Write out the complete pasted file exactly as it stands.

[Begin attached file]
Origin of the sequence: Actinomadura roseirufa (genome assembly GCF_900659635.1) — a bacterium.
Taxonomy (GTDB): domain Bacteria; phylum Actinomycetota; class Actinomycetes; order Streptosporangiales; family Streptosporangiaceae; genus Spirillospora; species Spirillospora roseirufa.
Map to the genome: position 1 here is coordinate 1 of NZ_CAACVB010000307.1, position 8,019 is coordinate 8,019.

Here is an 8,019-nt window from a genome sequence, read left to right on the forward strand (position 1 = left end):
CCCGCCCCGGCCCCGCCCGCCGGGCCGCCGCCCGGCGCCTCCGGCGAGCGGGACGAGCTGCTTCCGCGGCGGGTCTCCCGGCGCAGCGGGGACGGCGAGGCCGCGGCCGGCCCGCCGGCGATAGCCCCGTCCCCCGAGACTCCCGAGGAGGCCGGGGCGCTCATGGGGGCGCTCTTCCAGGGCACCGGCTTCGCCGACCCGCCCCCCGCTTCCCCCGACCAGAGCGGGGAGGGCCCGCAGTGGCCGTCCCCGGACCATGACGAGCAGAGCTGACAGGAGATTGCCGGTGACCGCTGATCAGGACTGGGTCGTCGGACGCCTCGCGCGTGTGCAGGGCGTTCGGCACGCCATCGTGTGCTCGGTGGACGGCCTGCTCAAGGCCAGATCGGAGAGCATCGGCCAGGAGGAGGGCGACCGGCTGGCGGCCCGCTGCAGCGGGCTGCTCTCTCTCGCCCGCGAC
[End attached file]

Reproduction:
Origin of the sequence: Actinomadura roseirufa (genome assembly GCF_900659635.1) — a bacterium.
Taxonomy (GTDB): domain Bacteria; phylum Actinomycetota; class Actinomycetes; order Streptosporangiales; family Streptosporangiaceae; genus Spirillospora; species Spirillospora roseirufa.
Map to the genome: position 1 here is coordinate 1 of NZ_CAACVB010000307.1, position 8,019 is coordinate 8,019.

Here is an 8,019-nt window from a genome sequence, read left to right on the forward strand (position 1 = left end):
CCCGCCCCGGCCCCGCCCGCCGGGCCGCCGCCCGGCGCCTCCGGCGAGCGGGACGAGCTGCTTCCGCGGCGGGTCTCCCGGCGCAGCGGGGACGGCGAGGCCGCGGCCGGCCCGCCGGCGATAGCCCCGTCCCCCGAGACTCCCGAGGAGGCCGGGGCGCTCATGGGGGCGCTCTTCCAGGGCACCGGCTTCGCCGACCCGCCCCCCGCTTCCCCCGACCAGAGCGGGGAGGGCCCGCAGTGGCCGTCCCCGGACCATGACGAGCAGAGCTGACAGGAGATTGCCGGTGACCGCTGATCAGGACTGGGTCGTCGGACGCCTCGCGCGTGTGCAGGGCGTTCGGCACGCCATCGTGTGCTCGGTGGACGGCCTGCTCAAGGCCAGATCGGAGAGCATCGGCCAGGAGGAGGGCGACCGGCTGGCGGCCCGCTGCAGCGGGCTGCTCTCTCTCGCCCGCGAC